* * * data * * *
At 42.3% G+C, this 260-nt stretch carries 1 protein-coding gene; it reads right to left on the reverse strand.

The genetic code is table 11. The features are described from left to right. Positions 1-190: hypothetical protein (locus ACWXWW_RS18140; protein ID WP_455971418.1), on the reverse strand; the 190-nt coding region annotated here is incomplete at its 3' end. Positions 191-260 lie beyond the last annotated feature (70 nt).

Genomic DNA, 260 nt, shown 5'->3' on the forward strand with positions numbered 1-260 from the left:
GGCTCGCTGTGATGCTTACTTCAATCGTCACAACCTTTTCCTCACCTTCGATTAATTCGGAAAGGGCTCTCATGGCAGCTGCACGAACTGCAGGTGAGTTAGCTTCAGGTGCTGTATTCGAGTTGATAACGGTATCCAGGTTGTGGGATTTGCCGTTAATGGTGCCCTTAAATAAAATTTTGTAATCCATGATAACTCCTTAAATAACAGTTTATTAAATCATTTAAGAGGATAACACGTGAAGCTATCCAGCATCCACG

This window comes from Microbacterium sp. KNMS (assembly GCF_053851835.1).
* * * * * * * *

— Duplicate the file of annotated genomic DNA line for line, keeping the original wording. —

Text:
At 42.3% G+C, this 260-nt stretch carries 1 protein-coding gene; it reads right to left on the reverse strand.

The genetic code is table 11. The features are described from left to right. Positions 1-190: hypothetical protein (locus ACWXWW_RS18140; protein ID WP_455971418.1), on the reverse strand; the 190-nt coding region annotated here is incomplete at its 3' end. Positions 191-260 lie beyond the last annotated feature (70 nt).

Genomic DNA, 260 nt, shown 5'->3' on the forward strand with positions numbered 1-260 from the left:
GGCTCGCTGTGATGCTTACTTCAATCGTCACAACCTTTTCCTCACCTTCGATTAATTCGGAAAGGGCTCTCATGGCAGCTGCACGAACTGCAGGTGAGTTAGCTTCAGGTGCTGTATTCGAGTTGATAACGGTATCCAGGTTGTGGGATTTGCCGTTAATGGTGCCCTTAAATAAAATTTTGTAATCCATGATAACTCCTTAAATAACAGTTTATTAAATCATTTAAGAGGATAACACGTGAAGCTATCCAGCATCCACG

This window comes from Microbacterium sp. KNMS (assembly GCF_053851835.1).